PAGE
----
These magnificently carved George II 'term fashion' pedestals conceived in the 'antique' manner served as pedestals for candelabra or flower vases, and often accompanied a pier-table or commode-table. They evolved from terminal posts, dedicated to Roman deities, and relate to some garden terms designed around 1620 by the Palladian architect Inigo Jones (d. 1652) for Thomas Howard, 2nd Earl of Arundel. These, in turn, inspired Chiswick Villa's stone terms, designed in the 1720s by Richard Boyle, 3rd Earl of Burlington and his architect, William Kent (d. 1749).
BENJAMIN GOODISON AND JOHN BOSON
The lives and work of Benjamin Goodison and John Boson were undoubtedly interlinked. They both shared many patrons and were working at precisely the same time. Goodison most probably succeeded into Royal service upon the death of James Moore circa 1727, having been Moore's apprentice since 1719. Boson first appears in records working as a carver on St. George's Bloomsbury in the 1720s, undertaking his first domestic work at 4 St. James's Square in 1725. While Goodison's name is most closely linked to much 'Kentian' furniture, it is probably due to John Boson's premature death in 1743 that the latter has not received the credit he perhaps deserves. Both men were associated with the Royal Household and are noted as having received payments from the Royal Wardrobe, along with William Kent and others, in the late 1730s for work undertaken for Frederick, Prince of Wales at both Hampton Court and Kew Palace. The Palladian form of the pedestals offered here appear to have charmed the Prince of Wales as he ordered a total of eight 'carved & gilt Term Fashion', four for Hampton Court and the remainder for Kew. Goodison's account records these pedestals as '4 Rich terms wth. Boys Heads & Ionick Capitalls...very Rich' and '4 Rich Terms wth. Warriors heads & Dorick Caps...' at a cost of £42 and £32 respectively. Those terms delivered to Kew, which can not presently be traced, are thought to have been supplied by Boson.
Most interesting is the pedestals' remarkable similarity to a pair in the collection of the Duke of Devonshire, currently at Chatsworth (illustrated in O. Brackett An Encyclopedia of English Furniture, London, 1927, p.168) and a further example at the Victoria and Albert Museum, London (see D. Fitz-Gerald Ed., Georgian Furniture London, 1969, fig. 28). While all of these pedestals support very similar Ionic capitals, a slightly turned boy's face and imbricated bodies carved with grape bunches and acanthus, the Chatsworth example is hung with oak-leaf garlands to the capital while the Victoria and Albert example displays wings to the shoulders of the body. The pedestal at Chatsworth House is thought to be one of the pedestals supplied to Lady Burlington, wife of the 3rd Earl, for Chiswick House in 1735 and illustrated in situ in William Hunt's watercolour of 1828. The receipt signed by Boson and dated 11 September includes two 'Stands with Boys heads' charged at £43 4s., a very similar sum to those delivered to Hampton Court, indicating a similar quality of workmanship.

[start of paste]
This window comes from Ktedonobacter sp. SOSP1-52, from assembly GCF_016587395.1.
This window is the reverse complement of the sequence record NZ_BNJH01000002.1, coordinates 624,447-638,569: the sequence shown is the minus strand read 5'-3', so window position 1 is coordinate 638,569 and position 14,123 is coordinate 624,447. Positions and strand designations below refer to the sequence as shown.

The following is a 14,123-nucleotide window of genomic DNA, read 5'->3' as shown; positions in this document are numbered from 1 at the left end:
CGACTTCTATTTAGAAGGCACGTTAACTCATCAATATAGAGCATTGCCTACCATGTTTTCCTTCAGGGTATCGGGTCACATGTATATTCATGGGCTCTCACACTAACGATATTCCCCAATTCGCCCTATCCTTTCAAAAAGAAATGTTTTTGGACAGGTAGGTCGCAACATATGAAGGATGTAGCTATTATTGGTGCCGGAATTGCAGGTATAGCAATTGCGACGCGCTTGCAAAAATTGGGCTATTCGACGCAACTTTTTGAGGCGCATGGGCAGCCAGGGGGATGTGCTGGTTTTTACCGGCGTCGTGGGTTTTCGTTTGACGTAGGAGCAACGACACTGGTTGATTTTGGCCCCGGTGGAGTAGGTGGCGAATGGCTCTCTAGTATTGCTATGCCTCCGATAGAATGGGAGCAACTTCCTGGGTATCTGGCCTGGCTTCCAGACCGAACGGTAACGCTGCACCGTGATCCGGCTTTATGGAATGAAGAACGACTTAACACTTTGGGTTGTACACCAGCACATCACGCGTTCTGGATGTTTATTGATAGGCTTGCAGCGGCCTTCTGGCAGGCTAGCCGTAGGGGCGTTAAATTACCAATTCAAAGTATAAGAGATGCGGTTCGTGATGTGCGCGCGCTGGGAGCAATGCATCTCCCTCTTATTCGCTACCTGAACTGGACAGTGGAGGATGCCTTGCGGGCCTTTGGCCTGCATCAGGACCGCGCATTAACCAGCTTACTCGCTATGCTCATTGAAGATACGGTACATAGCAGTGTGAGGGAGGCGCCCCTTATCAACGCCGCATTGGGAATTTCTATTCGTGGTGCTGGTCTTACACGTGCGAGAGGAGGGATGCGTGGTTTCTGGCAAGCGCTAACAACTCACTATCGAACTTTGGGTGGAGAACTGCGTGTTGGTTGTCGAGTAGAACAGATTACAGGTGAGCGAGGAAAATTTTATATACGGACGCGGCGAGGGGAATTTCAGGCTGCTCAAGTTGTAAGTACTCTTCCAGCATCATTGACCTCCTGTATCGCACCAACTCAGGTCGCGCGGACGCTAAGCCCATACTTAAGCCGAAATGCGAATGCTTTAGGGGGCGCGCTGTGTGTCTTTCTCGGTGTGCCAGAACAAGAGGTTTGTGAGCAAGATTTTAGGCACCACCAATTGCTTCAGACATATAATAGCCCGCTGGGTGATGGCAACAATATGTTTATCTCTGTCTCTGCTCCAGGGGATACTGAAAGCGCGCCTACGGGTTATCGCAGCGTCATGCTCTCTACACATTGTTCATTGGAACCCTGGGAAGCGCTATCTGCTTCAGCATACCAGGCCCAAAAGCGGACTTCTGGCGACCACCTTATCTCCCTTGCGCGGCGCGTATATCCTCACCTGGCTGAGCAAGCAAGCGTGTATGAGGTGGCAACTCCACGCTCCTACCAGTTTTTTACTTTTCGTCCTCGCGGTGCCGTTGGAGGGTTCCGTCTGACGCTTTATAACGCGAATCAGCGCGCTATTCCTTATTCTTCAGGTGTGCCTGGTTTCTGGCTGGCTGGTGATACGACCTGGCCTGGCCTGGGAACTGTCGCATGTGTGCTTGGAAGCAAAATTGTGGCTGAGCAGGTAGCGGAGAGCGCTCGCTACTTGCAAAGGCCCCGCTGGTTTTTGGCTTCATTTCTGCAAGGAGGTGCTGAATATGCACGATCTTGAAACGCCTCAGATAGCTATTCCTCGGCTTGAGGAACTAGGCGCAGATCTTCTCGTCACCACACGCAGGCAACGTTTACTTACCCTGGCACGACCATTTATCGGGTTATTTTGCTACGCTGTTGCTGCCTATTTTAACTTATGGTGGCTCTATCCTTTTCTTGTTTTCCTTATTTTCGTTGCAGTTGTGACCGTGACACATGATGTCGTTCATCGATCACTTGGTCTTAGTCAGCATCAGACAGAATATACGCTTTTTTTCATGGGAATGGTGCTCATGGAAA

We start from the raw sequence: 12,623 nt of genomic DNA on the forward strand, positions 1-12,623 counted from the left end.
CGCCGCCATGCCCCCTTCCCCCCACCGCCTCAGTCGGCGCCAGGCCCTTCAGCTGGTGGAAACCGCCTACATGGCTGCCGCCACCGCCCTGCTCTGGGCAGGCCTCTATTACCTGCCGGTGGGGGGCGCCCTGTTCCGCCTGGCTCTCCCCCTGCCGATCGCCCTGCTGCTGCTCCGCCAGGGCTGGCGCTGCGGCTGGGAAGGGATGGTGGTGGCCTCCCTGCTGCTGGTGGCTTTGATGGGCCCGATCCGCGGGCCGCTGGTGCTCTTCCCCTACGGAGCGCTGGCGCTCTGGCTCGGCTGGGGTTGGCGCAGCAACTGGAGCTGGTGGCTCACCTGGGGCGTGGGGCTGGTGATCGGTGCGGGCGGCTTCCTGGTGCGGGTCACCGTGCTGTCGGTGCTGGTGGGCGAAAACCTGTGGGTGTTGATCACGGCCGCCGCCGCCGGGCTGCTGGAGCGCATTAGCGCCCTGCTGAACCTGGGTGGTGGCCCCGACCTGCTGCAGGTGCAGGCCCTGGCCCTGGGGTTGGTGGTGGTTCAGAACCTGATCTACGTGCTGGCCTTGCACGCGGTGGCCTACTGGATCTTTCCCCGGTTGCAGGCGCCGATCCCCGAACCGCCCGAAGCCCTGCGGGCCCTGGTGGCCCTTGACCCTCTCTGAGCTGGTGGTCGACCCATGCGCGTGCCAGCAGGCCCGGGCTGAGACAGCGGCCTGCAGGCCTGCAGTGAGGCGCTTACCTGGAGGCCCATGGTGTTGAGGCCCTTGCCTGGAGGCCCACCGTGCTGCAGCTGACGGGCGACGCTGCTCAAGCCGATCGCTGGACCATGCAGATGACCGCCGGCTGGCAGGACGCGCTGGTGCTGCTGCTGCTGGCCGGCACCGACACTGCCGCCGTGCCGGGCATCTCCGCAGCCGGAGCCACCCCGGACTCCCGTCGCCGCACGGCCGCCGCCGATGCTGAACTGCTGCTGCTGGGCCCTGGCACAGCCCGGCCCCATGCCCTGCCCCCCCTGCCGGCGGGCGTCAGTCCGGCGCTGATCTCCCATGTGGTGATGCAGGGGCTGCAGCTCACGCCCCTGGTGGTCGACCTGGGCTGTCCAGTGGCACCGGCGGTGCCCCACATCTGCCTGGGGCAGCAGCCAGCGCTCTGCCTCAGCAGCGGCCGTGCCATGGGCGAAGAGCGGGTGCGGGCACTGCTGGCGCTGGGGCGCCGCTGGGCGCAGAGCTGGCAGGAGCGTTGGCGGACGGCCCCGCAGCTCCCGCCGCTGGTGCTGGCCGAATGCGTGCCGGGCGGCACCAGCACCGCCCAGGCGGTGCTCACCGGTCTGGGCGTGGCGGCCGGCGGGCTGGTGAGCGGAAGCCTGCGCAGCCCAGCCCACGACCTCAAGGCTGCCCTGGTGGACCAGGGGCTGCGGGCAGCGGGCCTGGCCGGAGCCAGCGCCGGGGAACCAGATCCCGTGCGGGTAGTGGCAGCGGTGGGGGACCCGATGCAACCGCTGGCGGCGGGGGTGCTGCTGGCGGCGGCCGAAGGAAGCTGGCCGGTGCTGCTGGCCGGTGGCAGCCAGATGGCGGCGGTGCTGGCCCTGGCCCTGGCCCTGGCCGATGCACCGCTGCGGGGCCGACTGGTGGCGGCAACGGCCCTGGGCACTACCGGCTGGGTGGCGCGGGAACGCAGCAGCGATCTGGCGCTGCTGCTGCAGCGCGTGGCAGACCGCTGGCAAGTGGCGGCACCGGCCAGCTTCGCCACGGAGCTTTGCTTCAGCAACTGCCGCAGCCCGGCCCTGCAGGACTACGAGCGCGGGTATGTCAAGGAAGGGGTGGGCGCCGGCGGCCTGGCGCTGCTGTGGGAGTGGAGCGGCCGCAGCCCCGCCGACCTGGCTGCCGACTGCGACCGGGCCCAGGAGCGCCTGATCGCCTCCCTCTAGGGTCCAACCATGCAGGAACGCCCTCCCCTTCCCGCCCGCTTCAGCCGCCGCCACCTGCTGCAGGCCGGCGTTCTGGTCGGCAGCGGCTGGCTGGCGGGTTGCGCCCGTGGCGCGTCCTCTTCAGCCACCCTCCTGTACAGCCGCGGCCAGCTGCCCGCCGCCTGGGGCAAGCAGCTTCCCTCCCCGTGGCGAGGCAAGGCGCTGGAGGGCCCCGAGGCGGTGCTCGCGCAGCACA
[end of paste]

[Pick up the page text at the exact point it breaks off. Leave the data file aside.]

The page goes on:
To differentiate between the work of Benjamin Goodison and John Boson without firm records of their work is difficult. The present examples share various elements all of the known pedestals including those already mentioned at Chatsworth, the Victoria and Albert Museum, and Hampton Court as well as pedestals at Raynham Hall, Norfolk where another winged variety with boy's masks are known, illustrated in M. Jourdain, The Work of William Kent, London, 1948, p.130, fig. 67. It is most probable that William Kent, the architect and designer, remains the significant core figure and creator of this form. In addition to his close association with Lord Burlington and significant work at Chiswick House, he is also recorded as working at many of the houses where terms of this type still exist. These include Kew Palace, Raynham Hall, Hampton Court and Holkham Hall. Indeed, a drawing by John Vardy (see fig. 1) who worked with Kent in the Office of Works, corresponds closely to the group with its Ionic capital, imbricated body and similar legs. Vardy published Some Designs of Mr. Inigo Jones and Mr. William Kent in 1744, many of which showed furniture of a decisively Kentian form.
Further examples of 'term' form pedestals close to this design, although displaying female faces, include those at Longford Hall, Wiltshire, those previously at Elvaston Castle, Derbyshire, which were later sold as part of the Hochschild Collection, Sotheby's, London, 1 December 1978, lot 20, and again from The di Portanova Collection, Christie's, New York, 20 October 2000, lot 92. A further pair, almost identical to the current lot, were sold Sotheby's, London, 11 July 1986, lot 26.
WALTER P. CHRYSLER, JR.
These pedestals were offered as part of the celebrated two-part sale of The Collection of Mr. Walter P. Chrysler Jr., at Parke-Bernet Galleries, New York, 29-30 April 1960 (part I) and 6-7 May 1960 (part II). The collection comprised many extraordinary examples attributable to London's pre-eminent Georgian cabinet-makers. A number of these objects came from notable country house collections such as Rokeby Hall in Yorkshire, Croome Court in Worcestershire, Hamilton Palace in Glasgow and Ditton Park in Surrey.
Walter P. Chrysler Jr.'s interest in art began at a very early age. The son of the famed automobile magnet, he purchased his first painting, a small Renoir landscape, at the age of fourteen. He was a passionate collector, one without bounds, collecting items from all continents, from the ancient to the modern. In 1971 he gave a large part of his collection to the city of Norfolk, Virginia whose museum now bears his name.